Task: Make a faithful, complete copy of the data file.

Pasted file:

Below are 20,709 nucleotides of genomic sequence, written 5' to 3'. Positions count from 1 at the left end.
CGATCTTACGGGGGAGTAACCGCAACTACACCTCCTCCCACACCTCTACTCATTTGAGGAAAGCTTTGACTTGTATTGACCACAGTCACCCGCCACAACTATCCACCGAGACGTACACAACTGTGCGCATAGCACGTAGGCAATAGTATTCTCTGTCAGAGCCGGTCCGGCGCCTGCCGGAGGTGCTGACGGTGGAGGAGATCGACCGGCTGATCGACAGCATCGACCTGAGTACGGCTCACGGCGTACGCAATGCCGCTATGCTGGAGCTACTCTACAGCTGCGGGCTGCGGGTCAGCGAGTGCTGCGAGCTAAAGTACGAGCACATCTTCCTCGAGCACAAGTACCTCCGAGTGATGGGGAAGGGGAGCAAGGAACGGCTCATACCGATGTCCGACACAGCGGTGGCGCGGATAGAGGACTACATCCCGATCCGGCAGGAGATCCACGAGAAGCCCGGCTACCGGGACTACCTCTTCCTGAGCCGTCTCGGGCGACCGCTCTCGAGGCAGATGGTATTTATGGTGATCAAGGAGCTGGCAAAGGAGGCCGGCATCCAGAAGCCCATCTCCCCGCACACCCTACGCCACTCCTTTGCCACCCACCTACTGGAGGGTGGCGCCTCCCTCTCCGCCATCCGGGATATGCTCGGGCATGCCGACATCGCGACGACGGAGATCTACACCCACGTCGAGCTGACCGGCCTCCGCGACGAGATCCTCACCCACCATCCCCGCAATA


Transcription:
Below are 20,709 nucleotides of genomic sequence, written 5' to 3'. Positions count from 1 at the left end.
CGATCTTACGGGGGAGTAACCGCAACTACACCTCCTCCCACACCTCTACTCATTTGAGGAAAGCTTTGACTTGTATTGACCACAGTCACCCGCCACAACTATCCACCGAGACGTACACAACTGTGCGCATAGCACGTAGGCAATAGTATTCTCTGTCAGAGCCGGTCCGGCGCCTGCCGGAGGTGCTGACGGTGGAGGAGATCGACCGGCTGATCGACAGCATCGACCTGAGTACGGCTCACGGCGTACGCAATGCCGCTATGCTGGAGCTACTCTACAGCTGCGGGCTGCGGGTCAGCGAGTGCTGCGAGCTAAAGTACGAGCACATCTTCCTCGAGCACAAGTACCTCCGAGTGATGGGGAAGGGGAGCAAGGAACGGCTCATACCGATGTCCGACACAGCGGTGGCGCGGATAGAGGACTACATCCCGATCCGGCAGGAGATCCACGAGAAGCCCGGCTACCGGGACTACCTCTTCCTGAGCCGTCTCGGGCGACCGCTCTCGAGGCAGATGGTATTTATGGTGATCAAGGAGCTGGCAAAGGAGGCCGGCATCCAGAAGCCCATCTCCCCGCACACCCTACGCCACTCCTTTGCCACCCACCTACTGGAGGGTGGCGCCTCCCTCTCCGCCATCCGGGATATGCTCGGGCATGCCGACATCGCGACGACGGAGATCTACACCCACGTCGAGCTGACCGGCCTCCGCGACGAGATCCTCACCCACCATCCCCGCAATA